Oxford team concluded that a daily low dose of aspirin
reduces the risk of heart attack and stroke by 25 percent.

As for gastrointestinal risk, all nonsteroidal anti-
inflammatories (NSAIDs), including aspirin and ibuprofen,
have been shown to contribute to stomach upset, ulcers, and
liver and kidney impairment. For most people, however, a low
dosage intake of aspirin presents a low risk of these
problems. But that doesn't mean you're out of the woods.

--------------------------------------------------------------
No place to run
--------------------------------------------------------------

Here's a scenario that I'm sure is played out, in variations,
for many thousands of people every day: Joe is approaching
retirement age. Concerned about his high homocysteine and LDL
cholesterol levels, he takes 81 mg of aspirin daily to reduce
his heart attack risk. But he's also experiencing some
arthritis pain in his knees, which he finds he can control
reasonably well with a few ibuprofen tablets every week. The
problem here is how the two analgesics interact.

In an e-Alert I sent you last December ("Hidden Risks of Over-
the-Counter Painkillers" 12/21/02) I told you about a study
reported in the New England Journal of Medicine that showed
how ibuprofen use can block aspirin's antiplatelet abilities.
So while Joe takes care of his arthritis pain, his aspirin
regimen to protect his heart becomes useless. But that same
study showed that acetaminophen does not negate the heart-
healthy effects of aspirin. So, reading about this, Joe jumps
from ibuprofen to acetaminophen to treat his arthritis pain,
secure in the knowledge that his aspirin is effective again.

But now Joe has set up other potential problems. In that same
e-Alert I told you about another study that shows how regular
use of acetaminophen and aspirin together more than DOUBLES
your risk of serious organ failure. So if Joe should have a
sudden flare up of his arthritis pain and responds by
increasing his acetaminophen intake, he's suddenly putting
himself at greater risk of liver and kidney damage.

--------------------------------------------------------------
Shelter from the storm
--------------------------------------------------------------

At this point, Joe is probably feeling like he can't win. But
he does have alternatives.

In the HSI Members Alert last March ("Natural Version
of 'Super Aspirins' Stops Inflammation, Pain - and May
Prevent Ulcers Rather than Cause Them") we told members about
bromelain; a safe, natural alternative to NSAIDs that can
relieve arthritis pain AND thin the blood without damaging
side effects. A protein-digesting enzyme found in pineapple,
bromelain is often used as part of a nutritional approach to
arthritis management, and has also been shown to reduce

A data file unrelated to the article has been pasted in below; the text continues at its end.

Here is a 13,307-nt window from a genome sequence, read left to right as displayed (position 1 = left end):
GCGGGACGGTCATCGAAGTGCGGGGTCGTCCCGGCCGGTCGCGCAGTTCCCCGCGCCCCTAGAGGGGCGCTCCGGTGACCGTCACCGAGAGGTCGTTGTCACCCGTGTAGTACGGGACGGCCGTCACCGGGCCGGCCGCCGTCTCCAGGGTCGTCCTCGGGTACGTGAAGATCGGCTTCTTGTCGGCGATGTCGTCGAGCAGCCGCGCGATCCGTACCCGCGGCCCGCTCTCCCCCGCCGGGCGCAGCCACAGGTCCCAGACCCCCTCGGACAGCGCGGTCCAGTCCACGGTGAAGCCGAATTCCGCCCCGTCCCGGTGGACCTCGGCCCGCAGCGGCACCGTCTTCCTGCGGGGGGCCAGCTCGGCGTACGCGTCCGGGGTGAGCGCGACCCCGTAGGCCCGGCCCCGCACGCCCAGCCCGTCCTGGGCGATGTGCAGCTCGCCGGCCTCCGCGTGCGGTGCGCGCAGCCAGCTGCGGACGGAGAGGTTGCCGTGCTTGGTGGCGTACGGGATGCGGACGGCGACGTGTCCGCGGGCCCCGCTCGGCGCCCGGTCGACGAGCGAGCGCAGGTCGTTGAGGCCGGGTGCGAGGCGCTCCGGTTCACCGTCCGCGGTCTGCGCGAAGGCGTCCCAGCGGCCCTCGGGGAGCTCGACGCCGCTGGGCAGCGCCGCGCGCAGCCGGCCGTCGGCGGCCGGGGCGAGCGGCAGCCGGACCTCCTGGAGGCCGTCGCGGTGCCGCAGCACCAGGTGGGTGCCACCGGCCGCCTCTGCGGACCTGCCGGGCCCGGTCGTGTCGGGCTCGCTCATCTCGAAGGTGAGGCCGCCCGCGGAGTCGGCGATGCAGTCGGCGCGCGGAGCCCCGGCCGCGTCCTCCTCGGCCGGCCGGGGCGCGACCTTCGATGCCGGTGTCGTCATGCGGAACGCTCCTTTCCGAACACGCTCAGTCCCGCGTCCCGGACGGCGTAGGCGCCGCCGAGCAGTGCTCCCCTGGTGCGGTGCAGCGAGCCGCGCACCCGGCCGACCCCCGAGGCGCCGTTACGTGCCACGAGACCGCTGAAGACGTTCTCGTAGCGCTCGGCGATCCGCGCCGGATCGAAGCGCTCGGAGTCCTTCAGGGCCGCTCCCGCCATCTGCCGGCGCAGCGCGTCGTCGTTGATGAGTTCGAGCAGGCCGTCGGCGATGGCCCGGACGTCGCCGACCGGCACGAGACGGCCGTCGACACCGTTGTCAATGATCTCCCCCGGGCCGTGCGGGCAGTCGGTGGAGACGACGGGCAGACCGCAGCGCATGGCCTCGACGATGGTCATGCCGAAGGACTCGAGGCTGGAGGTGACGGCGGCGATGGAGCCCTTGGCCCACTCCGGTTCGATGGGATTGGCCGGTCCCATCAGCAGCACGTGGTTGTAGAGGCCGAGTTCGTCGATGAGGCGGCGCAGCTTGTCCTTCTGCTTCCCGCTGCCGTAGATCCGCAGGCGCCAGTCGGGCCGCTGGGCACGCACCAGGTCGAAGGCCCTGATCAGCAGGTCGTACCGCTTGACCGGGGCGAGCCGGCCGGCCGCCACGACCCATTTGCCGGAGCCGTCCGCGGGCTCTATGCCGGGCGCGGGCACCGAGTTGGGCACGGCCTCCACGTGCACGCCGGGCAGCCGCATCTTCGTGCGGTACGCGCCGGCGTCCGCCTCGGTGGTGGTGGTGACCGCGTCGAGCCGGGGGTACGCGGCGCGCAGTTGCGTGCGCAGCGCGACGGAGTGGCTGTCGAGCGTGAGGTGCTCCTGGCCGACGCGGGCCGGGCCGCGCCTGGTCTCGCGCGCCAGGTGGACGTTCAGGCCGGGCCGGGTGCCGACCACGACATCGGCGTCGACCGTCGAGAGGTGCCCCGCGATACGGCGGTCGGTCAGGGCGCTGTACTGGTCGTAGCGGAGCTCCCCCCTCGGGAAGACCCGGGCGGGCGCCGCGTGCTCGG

platelet aggregation.

There are also alternatives to acetaminophen in treating
headache, fever, muscle aches, menstrual cramps and
toothaches. In an e-Alert I sent you earlier this month ("How
Do You Spell Respect?" 11/5/02), I told you about the herb
white willow - an anti-inflammatory pain reliever that has
compounds similar to aspirin. In fact, white willow's
salicylic acid is the parent compound of aspirin
(acetylsalicylic acid). Salicylic acid, however, has the
benefit of being less abrasive to the stomach and intestine.
And a study published last year in the journal Rheumatology,
showed an extract of willow tree bark to be as effective as a
prescription drug in the treatment of lower back pain.

So even though aspirin is relatively simple compared to the
rest of the pharmaceutical world, it should still be given
the respect that you would give any medication - that is:
it's a useful drug with a number of benefits and some obvious
drawbacks. Not to mention a few natural and effective
alternatives.



To Your Good Health,

Jenny Thompson
Health Sciences Institute

Sources:
"Collaborative Meta-Analysis of Randomised Trials of
Antiplatelet Therapy for Prevention of Death, Myocardial
Infarction, and Stroke in High Risk Patients"
British Medical Journal, 2002;324:71-86
"Baby Aspirin Recommended for Heart" Dr. Joseph Mercola,
mercola.com
"Miracle in a Bottle on its 100th Birthday, the Tablet's
(Aspirin) Looking like a Lifesaver" Medizin 2000 Info Netzwerk
"St. Joseph 81mg Aspirin Returns, This Time for Baby Boomers"
jnj.com

Nori M. Hudson, BA, MS
Instructor, Bauman College, Berkeley
Board Certified in Holistic Nutrition by and Registered with NANP
Certified Diet Counselor, Nutrition Educator,  Nutrition Consultant, and Nutrition Teacher through Bauman College